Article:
on the writing & reading trail

Archive for November, 2012

Editing and writing

29 November

Editing: Steady progress. Nothing startling – the usual changes – rejig sentences and paragraphs, chop some adverbs, get rid of repetitions, turn passive into active, and transform ‘tell’ to ‘show’ where possible.

I’ve included a short extract from Past imperfect – Eyemouth again but from an earlier time. This is where Freya’s father grew up after the war after being found alone on the shore as a baby.

Freya remembered their family visit to Eyemouth in 1970 when she and Jacob walked to this same cottage all those years ago. Claire and Nessie and Douglas were unpacking in the little house they’d rented for a few days. All of them were excited to be celebrating the fiftieth wedding anniversary of their Dunbar grandparents over the weekend. Seventy-something had seemed so old, beyond imagining. Before they arrived, Freya had pictured them as tiny, wizened and helpless. It was mind-blowing that old people could be energetic and full of laughter and thankful for their lives. So different from Gramma.

The breeze had blown sharp off the North Sea, ruffling their hair and stinging their cheeks. Papa’s words were still clear in her mind. ‘Feel that bracing air, Freya, seaweed and salt, it makes your lungs hungry for more.’ He pointed out the harbour wall where he used to chat with the fishermen and the boat-builders at weekends and after school, and to the large shed where he learned so many of his carpentry and building skills.

For Papa he’d been quite talkative. ‘I hope the old pair are not too frail. Their writing has been getting spidery lately. I suppose that happens after seventy.’ He’d suddenly turned and touched her shoulder, ‘Don’t say anything about the war, Freya, unless they do. Remember they lost their two boys when they were teenagers. So sad. I only got to know the younger one vaguely, he left when I was four, but those boys were the ones who found me.’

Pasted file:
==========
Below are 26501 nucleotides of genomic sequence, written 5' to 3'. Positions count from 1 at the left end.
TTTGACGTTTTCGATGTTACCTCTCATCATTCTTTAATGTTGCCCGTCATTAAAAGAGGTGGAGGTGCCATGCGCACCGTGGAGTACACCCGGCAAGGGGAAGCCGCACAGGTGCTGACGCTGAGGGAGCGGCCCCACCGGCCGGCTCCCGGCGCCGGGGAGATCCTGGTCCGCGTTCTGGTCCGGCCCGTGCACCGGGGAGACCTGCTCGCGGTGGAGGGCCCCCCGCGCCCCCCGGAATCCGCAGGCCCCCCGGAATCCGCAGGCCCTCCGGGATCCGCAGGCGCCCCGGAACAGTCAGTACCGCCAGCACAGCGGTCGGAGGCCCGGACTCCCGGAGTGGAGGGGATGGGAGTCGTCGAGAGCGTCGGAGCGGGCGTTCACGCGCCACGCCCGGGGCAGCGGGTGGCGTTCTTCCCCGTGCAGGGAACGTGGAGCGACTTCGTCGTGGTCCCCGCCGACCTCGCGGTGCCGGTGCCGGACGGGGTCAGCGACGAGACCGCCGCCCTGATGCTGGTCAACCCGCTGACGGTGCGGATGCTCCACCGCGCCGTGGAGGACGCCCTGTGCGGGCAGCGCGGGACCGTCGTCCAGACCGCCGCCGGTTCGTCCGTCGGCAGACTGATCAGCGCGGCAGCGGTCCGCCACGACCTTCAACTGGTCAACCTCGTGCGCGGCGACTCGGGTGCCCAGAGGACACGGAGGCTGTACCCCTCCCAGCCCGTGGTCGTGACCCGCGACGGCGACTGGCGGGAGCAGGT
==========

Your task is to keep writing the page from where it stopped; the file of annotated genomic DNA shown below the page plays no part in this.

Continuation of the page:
Writers Group get-together: Carole recently travelled to the US and hosted a wonderful show of carefully selected photographs from Hawaii, California, the north-east and New York. What a wonderful range of experiences. Thank you Carole.

We were also pleased that the launch of our Ten Minute Tales anthology (find it on Google) had local press coverage with quotes from two of the group, Carole and Nene. The anthology is free on Smashwords.

On the way home I stopped to photograph the wonderful avenue of Poinciana trees.

Reading: I finished the Koomson book – a satisfying end. Had to be like that. Ready to read a book I bought recently I am frustrated – it has disappeared and is not to be found in the usual places. Time to clear all surfaces.

Writing: Hopefully I’ll manage to complete the second story with a twist, probably destined for our next anthology. There are so many stories buzzing – fiction and some memoir fragments. Will I live long enough? Probably not because I’m sure the font won’t dry up.

Edit diary

24 November

Editing: The work on Past imperfect is trundling on – more than half-way there. Am approaching the end of Part Two and the bombshells for both Freya and Alexander. Neither has an inkling of what is ahead. They will be left unbelieving, their lives changed forever.

Not finding so much to change beyond the occasional passive sentences; I suppose because this is the umpteenth sweep through.

Working through a dialogue between two Gorbals women in war-torn Glasgow in 1941 reminded me how difficult and confusing it was to understand what people were saying when I first visited that city not too many years after that war ended. Hopefully the dialect included in one of my scenes is not too testing for non-Scots readers.